Brit publisher Pearson snatched up 270,000 square feet in at 330 Hudson Street, thanks in part to some sweet tax breaks from the city. In exchange for bringing its roughly 600 employees working in Westchester and New Jersey offices to Manhattan, the city offered the publishing house $9 million in tax credits and $4.5 million in energy cost savings.
“The Hudson Square area is precisely the type of vibrant, stimulating center for media, education and digital services for businesses like ours,” said Will Ethridge, CEO of Pearson North America.
Boston-based Beacon Capital Partners signed a 99-year lease on the building from Trinity Real Estate last year, agreeing to sink $113 million into renovations of the 440,000-square-foot building. Trinity bowed out of a similar lease with TriBeCa Partners in 2011 after three years when its renovation plan stalled.
The Pearson deal in September topped off a busy leasing year for the district.
“In the past year, more than 400,000 square feet of space in Hudson Square was leased by creative businesses that came to the district to be close to peers in the industry,” said Ellen Baer, president of the Hudson Square Connection Business Improvement District. Pearson wasn’t the only British firm to move into the area.
Everyone’s favorite U.K. tabloid, The Daily Mail, settled into a cozy 5,200-square-foot space at 42-44 Green Street last year.
The paper’s online American division moved into the five-story cast-iron building, recently renovated by Zar Property Management, in March.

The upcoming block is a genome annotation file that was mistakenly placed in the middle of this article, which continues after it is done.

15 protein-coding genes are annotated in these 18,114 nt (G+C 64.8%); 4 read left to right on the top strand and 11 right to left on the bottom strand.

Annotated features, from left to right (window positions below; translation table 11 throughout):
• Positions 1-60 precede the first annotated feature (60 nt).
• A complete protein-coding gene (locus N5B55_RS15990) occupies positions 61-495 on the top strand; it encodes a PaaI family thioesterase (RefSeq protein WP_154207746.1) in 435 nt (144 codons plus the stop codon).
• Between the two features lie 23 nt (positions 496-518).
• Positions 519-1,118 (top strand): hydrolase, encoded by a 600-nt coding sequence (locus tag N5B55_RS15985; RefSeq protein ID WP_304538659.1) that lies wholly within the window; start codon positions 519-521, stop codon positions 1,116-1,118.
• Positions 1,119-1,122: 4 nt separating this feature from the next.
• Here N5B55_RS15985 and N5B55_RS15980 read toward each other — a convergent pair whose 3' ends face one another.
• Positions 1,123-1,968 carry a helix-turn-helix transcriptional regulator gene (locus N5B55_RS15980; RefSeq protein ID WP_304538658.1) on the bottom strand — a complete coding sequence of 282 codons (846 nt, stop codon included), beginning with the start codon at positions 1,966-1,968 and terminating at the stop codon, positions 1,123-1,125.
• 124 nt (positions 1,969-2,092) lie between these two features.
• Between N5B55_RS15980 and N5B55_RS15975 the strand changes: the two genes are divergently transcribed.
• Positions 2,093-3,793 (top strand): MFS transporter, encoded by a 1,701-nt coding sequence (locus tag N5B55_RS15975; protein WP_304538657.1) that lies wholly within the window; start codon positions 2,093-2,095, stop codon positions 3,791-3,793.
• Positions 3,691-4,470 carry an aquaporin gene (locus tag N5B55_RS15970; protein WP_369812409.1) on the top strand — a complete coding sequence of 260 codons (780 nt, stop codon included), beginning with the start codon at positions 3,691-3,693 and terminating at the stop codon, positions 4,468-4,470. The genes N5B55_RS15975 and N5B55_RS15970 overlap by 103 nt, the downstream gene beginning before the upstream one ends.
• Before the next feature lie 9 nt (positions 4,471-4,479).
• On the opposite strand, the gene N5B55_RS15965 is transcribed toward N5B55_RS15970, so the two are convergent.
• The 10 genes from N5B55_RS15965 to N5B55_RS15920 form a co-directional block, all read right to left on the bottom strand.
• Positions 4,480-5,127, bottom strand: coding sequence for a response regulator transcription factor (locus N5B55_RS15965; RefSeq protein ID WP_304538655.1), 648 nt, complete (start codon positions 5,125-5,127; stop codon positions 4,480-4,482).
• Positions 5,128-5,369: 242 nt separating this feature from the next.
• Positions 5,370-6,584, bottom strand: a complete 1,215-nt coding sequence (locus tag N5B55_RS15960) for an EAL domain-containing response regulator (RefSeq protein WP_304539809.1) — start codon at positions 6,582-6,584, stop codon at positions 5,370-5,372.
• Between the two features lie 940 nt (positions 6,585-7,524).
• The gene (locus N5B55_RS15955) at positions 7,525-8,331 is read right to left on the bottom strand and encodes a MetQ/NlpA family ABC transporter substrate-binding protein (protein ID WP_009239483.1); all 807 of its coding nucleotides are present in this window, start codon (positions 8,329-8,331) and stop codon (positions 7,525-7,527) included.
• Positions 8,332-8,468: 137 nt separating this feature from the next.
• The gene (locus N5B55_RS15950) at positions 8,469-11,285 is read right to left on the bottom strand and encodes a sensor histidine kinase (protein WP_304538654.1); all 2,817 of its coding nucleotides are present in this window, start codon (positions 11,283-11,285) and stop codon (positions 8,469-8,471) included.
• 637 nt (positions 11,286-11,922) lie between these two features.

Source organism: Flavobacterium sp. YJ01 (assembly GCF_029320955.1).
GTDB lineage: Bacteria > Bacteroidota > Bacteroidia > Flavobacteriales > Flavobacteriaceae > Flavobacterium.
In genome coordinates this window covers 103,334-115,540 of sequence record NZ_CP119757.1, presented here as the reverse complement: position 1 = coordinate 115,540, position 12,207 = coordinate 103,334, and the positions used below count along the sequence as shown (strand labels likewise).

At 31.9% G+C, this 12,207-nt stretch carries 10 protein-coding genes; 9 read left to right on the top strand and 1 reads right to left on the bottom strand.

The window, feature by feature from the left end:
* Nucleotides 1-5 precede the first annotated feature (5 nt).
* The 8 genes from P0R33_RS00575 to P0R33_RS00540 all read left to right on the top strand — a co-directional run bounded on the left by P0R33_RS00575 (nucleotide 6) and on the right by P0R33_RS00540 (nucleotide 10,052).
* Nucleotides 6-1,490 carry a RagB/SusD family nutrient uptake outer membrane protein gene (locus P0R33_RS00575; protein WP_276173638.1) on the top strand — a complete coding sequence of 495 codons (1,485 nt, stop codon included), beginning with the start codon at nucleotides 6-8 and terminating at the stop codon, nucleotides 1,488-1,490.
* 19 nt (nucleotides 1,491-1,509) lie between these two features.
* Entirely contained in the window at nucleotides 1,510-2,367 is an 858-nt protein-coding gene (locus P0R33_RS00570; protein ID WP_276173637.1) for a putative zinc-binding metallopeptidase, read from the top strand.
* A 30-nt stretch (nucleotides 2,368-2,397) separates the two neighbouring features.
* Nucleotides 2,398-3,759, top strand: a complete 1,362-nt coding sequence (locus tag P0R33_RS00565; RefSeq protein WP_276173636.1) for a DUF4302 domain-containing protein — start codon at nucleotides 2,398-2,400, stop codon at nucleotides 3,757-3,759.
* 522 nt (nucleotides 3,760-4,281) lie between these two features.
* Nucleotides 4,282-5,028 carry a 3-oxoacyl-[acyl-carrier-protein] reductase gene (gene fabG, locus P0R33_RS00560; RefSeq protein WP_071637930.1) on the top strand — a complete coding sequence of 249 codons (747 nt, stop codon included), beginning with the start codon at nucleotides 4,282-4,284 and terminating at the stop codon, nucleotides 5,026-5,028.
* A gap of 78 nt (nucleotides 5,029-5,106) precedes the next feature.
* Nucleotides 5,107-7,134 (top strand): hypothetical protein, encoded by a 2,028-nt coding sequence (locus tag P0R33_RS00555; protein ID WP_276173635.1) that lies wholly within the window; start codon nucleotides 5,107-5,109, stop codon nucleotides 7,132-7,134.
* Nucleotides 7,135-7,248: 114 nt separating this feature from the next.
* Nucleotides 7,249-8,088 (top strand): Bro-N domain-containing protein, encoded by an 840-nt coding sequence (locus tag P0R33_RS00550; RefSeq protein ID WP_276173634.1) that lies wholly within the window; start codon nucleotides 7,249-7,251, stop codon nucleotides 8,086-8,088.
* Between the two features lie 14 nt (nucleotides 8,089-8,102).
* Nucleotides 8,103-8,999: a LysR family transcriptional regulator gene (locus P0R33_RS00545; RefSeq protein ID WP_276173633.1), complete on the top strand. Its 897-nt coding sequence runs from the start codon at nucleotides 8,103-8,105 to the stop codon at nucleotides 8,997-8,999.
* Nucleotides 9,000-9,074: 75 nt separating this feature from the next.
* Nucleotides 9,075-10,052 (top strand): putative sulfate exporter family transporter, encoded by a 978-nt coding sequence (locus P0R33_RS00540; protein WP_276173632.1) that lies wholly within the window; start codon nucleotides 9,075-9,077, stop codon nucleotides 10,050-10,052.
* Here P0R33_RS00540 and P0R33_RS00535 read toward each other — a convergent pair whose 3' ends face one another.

Like many owners of the area’s aging inventory, the property owner upgraded its properties last year, said David Zar, a principal at the family-run real estate business.
But while it may sound like landing office space on Olympus is easier than signing a lease in Midtown South, there remain some dead areas. For example, 550 Washington Street has been sitting half empty—nearly half a million square feet—since 2005. The cobblestone streets that line this West Chelsea building haven’t been enough to draw businesses, which may continue to avoid an area that hasn’t quite had the development of restaurants and facilities that other Midtown South submarkets have.
The Flatiron district, with Eataly, Shake Shack and a plethora of restaurants opening on Park Avenue South, is now the heart of the trendiest office market, mostly because of tech, said James Buslik, principal at Adams & Co., LLC, which owns four million square feet of office space below 42nd Street.
“The tech sector seems to me to be the hottest growth sector,” he said. Those tenants have gravitated toward a circle that I would put the Flatiron district at the center of.”
Being in the Midtown South market is part of keeping competitive in the creative industry, Mr. Buslik said.
“There is a competition for employees,” he said. “Are you going to want to work Downtown or are you going to work where it’s cool and hip?”
Organizations in this story
People in this story
- adams & co.
- Gregg Weisser
- Shake Shack
- james buslik
- silicon alley
- 330 Hudson Street
- Grey Global Group
- Ellen Baer
- moinian group
- Trinity Real Estate
- the Daily Mail
- David Zar
- Hudson Square Connection Business Improvement District
- Zar Property Management
- Will Ethridge
- 200 Fifth Avenue
- midtown south
- the flatiron district
- Ken McCarthy
- Beacon Capital Partners
- 111 eighth avenue
- 42-44 Green Street
- Cushman & Wakefield